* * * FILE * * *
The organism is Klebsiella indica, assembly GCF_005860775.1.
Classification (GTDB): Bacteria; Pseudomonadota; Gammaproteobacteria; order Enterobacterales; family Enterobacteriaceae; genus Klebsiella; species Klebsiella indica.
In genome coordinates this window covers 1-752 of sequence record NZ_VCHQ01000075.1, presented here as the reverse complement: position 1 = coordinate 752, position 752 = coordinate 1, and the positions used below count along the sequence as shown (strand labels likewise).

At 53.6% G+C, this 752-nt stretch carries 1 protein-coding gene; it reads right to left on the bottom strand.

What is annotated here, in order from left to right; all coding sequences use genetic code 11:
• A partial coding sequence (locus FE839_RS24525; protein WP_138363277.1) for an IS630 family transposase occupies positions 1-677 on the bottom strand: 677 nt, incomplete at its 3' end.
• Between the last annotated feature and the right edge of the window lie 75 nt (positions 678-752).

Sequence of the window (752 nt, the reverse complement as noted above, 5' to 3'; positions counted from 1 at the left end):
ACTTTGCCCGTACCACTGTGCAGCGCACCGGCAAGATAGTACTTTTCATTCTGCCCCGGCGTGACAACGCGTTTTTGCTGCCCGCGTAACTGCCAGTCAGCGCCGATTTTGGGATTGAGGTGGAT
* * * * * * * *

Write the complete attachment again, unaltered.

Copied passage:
The organism is Klebsiella indica, assembly GCF_005860775.1.
Classification (GTDB): Bacteria; Pseudomonadota; Gammaproteobacteria; order Enterobacterales; family Enterobacteriaceae; genus Klebsiella; species Klebsiella indica.
In genome coordinates this window covers 1-752 of sequence record NZ_VCHQ01000075.1, presented here as the reverse complement: position 1 = coordinate 752, position 752 = coordinate 1, and the positions used below count along the sequence as shown (strand labels likewise).

At 53.6% G+C, this 752-nt stretch carries 1 protein-coding gene; it reads right to left on the bottom strand.

What is annotated here, in order from left to right; all coding sequences use genetic code 11:
• A partial coding sequence (locus FE839_RS24525; protein WP_138363277.1) for an IS630 family transposase occupies positions 1-677 on the bottom strand: 677 nt, incomplete at its 3' end.
• Between the last annotated feature and the right edge of the window lie 75 nt (positions 678-752).

Sequence of the window (752 nt, the reverse complement as noted above, 5' to 3'; positions counted from 1 at the left end):
ACTTTGCCCGTACCACTGTGCAGCGCACCGGCAAGATAGTACTTTTCATTCTGCCCCGGCGTGACAACGCGTTTTTGCTGCCCGCGTAACTGCCAGTCAGCGCCGATTTTGGGATTGAGGTGGAT